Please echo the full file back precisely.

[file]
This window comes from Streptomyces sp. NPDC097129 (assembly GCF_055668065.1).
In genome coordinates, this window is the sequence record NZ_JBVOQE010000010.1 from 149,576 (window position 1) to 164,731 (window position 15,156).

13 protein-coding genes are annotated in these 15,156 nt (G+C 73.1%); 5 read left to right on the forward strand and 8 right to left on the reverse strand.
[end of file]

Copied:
This window comes from Streptomyces sp. NPDC097129 (assembly GCF_055668065.1).
In genome coordinates, this window is the sequence record NZ_JBVOQE010000010.1 from 149,576 (window position 1) to 164,731 (window position 15,156).

13 protein-coding genes are annotated in these 15,156 nt (G+C 73.1%); 5 read left to right on the forward strand and 8 right to left on the reverse strand.